Do Our Intestines Contain Germs?

Do Our Intestines Contain Germs?

The human gastrointestinal tract comprises approximately 100 trillion germs mostly are bacteria but viruses, fungi, and protozoa also exist in the human gut. These microorganisms complement the microbial environment that carries out their specific functions. The presence of good bacteria for example Bifidobacteria or Lactobacillus bad bacteria such as Staphylococcus, Clostridium perfringens, E.coli, work synergistically in balanced harmony to provide the maintenance of the digestive system, thus providing energy and protection against foreign particles. There are many ways to improve the wellness of your intestines such as through nutrition or supplementation.

The Role Of Bacteria Colonization In The Gut

The human stomach contains high acidity and not all microorganisms can survive except a few bacteria that play an important role in the defensive system, metabolic, and nutritional activities. Resident bacteria, which resides in the intestine serves as the first line of defense against foreign material to prevent any disease from invading the wall of the mucosa. Colonization resistance is a terminology referred to as the protective mechanism performs by bacteria for many critical functions. For example, commensal bacteria such as staphylococcus act on the immune system of the host to induce protective responses to prevent the entrance of the pathogens. These bacteria compete for available nutrients in ecological niches, thereby maintaining the collective microenvironment activities through mutual relationships. A study has demonstrated bacterial colonization was found to be significantly lower in persons with inflammatory bowel disease, arthritis, atopic eczema, obesity, and diabetes. To summarize, bacteria diversification in the gut is resilient to environmental stress, thus reducing the possibility to be infected with the disease.

What Are The Factors That Disturb The Good Bacteria In The Intestine?

Your Digestive System: 5 Ways to Support Gut Health | Johns Hopkins Medicine

The presence of good bacteria and bad bacteria must be at homeostatic balance all the time. However, the overgrowth of bacteria in the small intestine can cause many problems. For example, the presence of Helicobacter pylori is a type of gram-negative spiral bacteria that resides in the wall of the mucosa can cause chronic gastritis, peptic ulcer disease, or gastric cancer. Additionally, the large intestine is the habitat of the most diverse bacterial ecosystem found in the human body. Antibiotics, stress, and parasites are common factors that disturb the microbial population in the large intestine.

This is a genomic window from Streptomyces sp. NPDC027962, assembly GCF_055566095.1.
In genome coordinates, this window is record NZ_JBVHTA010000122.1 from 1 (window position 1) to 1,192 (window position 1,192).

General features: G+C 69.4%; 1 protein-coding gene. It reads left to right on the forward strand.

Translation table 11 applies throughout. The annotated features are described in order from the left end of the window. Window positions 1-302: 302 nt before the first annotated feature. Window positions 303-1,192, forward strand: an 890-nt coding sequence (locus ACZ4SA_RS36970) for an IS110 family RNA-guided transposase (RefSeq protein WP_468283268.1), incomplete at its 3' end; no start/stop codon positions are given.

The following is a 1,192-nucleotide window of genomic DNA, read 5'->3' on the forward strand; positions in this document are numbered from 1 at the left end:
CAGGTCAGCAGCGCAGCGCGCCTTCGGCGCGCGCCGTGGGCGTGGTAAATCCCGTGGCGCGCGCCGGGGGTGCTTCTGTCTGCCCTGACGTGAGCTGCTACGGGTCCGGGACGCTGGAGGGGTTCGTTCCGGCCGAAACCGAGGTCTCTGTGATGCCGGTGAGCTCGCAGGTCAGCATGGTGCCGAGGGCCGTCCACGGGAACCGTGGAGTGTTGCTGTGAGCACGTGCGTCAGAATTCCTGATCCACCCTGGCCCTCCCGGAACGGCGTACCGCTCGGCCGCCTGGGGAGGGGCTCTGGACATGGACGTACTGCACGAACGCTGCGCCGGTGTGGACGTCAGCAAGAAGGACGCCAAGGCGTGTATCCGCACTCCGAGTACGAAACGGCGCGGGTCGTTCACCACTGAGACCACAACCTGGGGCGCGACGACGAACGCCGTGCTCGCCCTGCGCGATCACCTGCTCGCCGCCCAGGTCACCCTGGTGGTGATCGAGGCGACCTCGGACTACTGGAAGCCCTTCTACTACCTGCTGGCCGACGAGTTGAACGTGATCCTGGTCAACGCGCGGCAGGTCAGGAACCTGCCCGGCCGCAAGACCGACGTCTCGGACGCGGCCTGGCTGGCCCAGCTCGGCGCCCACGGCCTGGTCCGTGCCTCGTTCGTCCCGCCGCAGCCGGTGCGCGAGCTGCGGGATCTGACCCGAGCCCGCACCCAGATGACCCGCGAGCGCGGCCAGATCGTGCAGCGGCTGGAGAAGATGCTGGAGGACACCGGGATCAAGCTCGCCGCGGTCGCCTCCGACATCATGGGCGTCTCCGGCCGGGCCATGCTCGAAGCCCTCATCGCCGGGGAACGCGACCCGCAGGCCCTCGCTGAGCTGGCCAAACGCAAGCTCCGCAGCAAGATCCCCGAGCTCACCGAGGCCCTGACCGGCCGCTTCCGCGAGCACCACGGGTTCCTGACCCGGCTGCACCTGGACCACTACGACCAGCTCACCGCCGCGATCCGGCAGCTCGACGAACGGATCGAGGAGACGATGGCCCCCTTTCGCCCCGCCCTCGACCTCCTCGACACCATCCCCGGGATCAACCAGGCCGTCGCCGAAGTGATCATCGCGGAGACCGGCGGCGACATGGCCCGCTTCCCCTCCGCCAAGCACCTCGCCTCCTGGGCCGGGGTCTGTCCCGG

How To Maintain A Healthy Gut?

The implementation of a healthy diet is the best way to improve the function of microbiota in the gut. The consumption of dietary fiber helps to shift the favorable environment thus maintaining a healthy intestine. Ideally, fiber is the key nutrient for a healthy gut. Increasing your fiber intake can change the type of microorganisms in your gut in a few weeks. Fiber contains prebiotics that is commonly found in natural foods of complex carbohydrates such as banana, whole wheat food, onions, asparagus that are not broken down by the digestive system. In fact, it is taken by healthy bacteria in the intestine to maintain a healthy defense mechanism.  As the bacteria consume fiber, it produces byproducts of short-chain fatty acids, that offer a number of health benefits such as improving the immune system function and lowering inflammation.

Based on a study that has been published in a Journal of Translational Medicine, prebiotics that mostly obtained from cultured milk such as yogurt contained good bacteria such as Bifidobacteria and Lactobacillus work in an orchestrated manner in the gut has the potential to reduce the LDL cholesterol, triglycerides, and total cholesterol. A different study has shown prebiotic supplementation able to reduce the risk of necrotizing enterocolitis, respiratory tract infections, pulmonary exacerbations of cystic fibrosis, and eczema in children. It also helps to improve cardiometabolic parameters and reduce serum C reactive protein concentrations in patients with type 2 diabetes. To conclude, your diet is the main factor that influences the diversity of bacteria inside your body. Therefore, make sure you eat healthy food to maintain your general wellbeing.